The results of linearity for calibration curves show that the system produces linear response with coefficient of determination R2 greater than 0.999 for all ten anions in a broader concentration range. The calculated MDL were at low ppb range from 1.3 µg/L (fluoride) to 12.6 µg/L (chloride).

Reproducibility and Accuracy
This method also showed excellent reproducibility for retention time (< 0.7 % RSD) and peak area (< 0.42 % RSD). Table 2 shows that acceptable recoveries were obtained for all inorganic ions in three water matrices using both methods.

Compound Tap water recovery [%] Dispenser water recovery [%] Bottle water recovery [%]
Fluoride 99.8 103.6 99.8
Chlorite 107 107 107
Bromate 105 107 105
Chloride 110 83.4 110
Nitrite 97 92 97
Bromide 100 100 100
Chlorate 106 101.5 106
Nitrate 98.5 97.9 98.5
Phosphate 91.7 109.6 91.7
Sulfate 120 99.8 120
Table 2: Recoveries in different water samples


The Shimadzu HIC-ESP ion chromatography system with electrolytic eluent suppression provides sensitive analysis of common inorganic anions and disinfection by-products as listed in ISO 10304-1, ISO 10304-4 or EPA 300.1 standards for different types of water including drinking, surface and waste water. The results presented demonstrate that a robust and reliable performance of the IC system is possible for the determination of the analyzed anions.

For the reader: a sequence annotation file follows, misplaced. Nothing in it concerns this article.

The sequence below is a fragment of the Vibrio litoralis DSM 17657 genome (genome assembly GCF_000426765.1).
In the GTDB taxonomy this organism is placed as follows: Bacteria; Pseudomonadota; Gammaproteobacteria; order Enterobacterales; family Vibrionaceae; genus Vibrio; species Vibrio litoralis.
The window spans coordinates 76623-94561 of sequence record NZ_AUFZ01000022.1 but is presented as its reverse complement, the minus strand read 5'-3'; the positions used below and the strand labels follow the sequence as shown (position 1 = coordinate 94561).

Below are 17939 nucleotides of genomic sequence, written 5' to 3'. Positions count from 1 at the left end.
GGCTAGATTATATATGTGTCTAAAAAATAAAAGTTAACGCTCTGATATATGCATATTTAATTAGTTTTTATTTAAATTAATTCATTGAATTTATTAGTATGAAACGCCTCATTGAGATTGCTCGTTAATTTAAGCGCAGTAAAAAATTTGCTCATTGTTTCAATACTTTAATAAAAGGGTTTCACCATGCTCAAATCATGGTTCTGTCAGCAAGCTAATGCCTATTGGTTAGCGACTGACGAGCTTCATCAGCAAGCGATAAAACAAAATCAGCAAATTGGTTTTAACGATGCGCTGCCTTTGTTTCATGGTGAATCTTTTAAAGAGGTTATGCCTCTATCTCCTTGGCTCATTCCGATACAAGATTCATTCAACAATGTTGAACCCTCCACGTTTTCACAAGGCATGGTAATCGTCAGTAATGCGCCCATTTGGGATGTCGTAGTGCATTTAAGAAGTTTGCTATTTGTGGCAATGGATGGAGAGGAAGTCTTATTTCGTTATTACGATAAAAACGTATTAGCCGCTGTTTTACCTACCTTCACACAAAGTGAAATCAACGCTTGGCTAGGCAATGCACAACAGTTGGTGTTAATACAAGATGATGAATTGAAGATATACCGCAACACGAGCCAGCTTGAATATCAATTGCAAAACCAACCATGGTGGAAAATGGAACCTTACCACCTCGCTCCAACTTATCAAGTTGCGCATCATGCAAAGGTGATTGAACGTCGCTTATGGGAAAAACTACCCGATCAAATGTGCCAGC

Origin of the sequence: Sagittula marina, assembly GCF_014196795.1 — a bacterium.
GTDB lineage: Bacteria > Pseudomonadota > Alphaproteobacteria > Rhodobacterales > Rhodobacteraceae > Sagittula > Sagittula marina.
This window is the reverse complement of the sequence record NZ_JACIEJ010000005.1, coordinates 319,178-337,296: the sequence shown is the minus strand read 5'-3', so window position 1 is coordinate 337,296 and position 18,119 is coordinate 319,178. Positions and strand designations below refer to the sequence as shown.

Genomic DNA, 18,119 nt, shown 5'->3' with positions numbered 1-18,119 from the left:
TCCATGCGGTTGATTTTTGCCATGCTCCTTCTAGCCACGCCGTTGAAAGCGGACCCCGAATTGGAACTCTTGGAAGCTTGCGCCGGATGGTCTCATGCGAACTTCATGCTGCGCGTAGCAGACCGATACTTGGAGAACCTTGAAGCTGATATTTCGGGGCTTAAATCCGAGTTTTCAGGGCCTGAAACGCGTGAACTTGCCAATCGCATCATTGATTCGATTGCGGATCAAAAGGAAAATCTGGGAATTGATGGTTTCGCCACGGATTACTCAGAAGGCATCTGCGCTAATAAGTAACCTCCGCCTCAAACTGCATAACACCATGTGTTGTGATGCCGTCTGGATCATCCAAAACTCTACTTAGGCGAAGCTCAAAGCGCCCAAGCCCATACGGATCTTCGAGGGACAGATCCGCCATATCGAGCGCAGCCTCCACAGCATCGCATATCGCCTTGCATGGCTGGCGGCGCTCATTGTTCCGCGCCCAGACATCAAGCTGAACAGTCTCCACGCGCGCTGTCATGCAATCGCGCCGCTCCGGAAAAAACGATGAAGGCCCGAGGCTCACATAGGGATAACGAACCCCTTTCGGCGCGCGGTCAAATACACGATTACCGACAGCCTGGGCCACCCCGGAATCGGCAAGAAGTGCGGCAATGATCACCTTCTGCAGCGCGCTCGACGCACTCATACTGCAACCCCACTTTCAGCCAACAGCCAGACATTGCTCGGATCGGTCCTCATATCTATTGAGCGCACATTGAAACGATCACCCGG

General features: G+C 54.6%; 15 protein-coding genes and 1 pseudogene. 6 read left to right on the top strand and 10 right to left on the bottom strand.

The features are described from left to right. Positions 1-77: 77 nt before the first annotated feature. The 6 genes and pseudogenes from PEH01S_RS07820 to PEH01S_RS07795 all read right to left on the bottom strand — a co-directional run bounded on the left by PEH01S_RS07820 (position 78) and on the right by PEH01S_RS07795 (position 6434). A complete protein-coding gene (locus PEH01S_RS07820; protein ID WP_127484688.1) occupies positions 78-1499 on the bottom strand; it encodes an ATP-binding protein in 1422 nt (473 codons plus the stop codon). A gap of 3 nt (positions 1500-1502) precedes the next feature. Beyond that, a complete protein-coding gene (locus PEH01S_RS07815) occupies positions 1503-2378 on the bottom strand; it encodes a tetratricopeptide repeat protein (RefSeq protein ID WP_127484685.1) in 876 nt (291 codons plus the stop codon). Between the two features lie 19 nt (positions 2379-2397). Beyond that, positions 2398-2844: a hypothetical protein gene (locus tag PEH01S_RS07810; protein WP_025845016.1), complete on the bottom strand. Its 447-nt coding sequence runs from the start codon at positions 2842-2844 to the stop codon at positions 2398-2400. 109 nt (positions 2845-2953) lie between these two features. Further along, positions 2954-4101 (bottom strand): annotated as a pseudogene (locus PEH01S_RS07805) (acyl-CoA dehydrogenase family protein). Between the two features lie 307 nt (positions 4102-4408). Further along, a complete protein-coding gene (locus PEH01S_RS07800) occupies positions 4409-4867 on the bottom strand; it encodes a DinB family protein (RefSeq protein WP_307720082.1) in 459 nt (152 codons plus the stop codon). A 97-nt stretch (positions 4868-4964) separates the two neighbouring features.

• European Drinking Water Directive 2020/2184
  • ISO 10304-1:2007, International Organization for Standardization
  • ISO 10304-4:1997, International Organization for Standardization
  • EPA 300.0, U.S. Environmental Protection Agency
  • EPA 300.1, U.S. Environmental Protection Agency

Additional Information

  • Technical Report C190-E248: HIC-ESP Anion Chromatograph Equipped with the ICDS-40A High-Performance Suppressor
  • App News No. SCA-190-052: Ion-Chromatographic Determination of Seven Common Anions in Drinking and Surface Water according to the ISO 10304-1:2007
  • App News No. 01-00102-EN: ASTM D4327-03 Compliant Analysis of Anions in Drinking Water
  • App News No. HPLC-021: The Determination of EPA Method 300 Anions Using a Shimadzu Ion Chromatography System
  • App News No. HPLC-022: The Determination of 10 Anions in EPA Method 300.1 using Shimadzu High-Resolution Ion Chromatography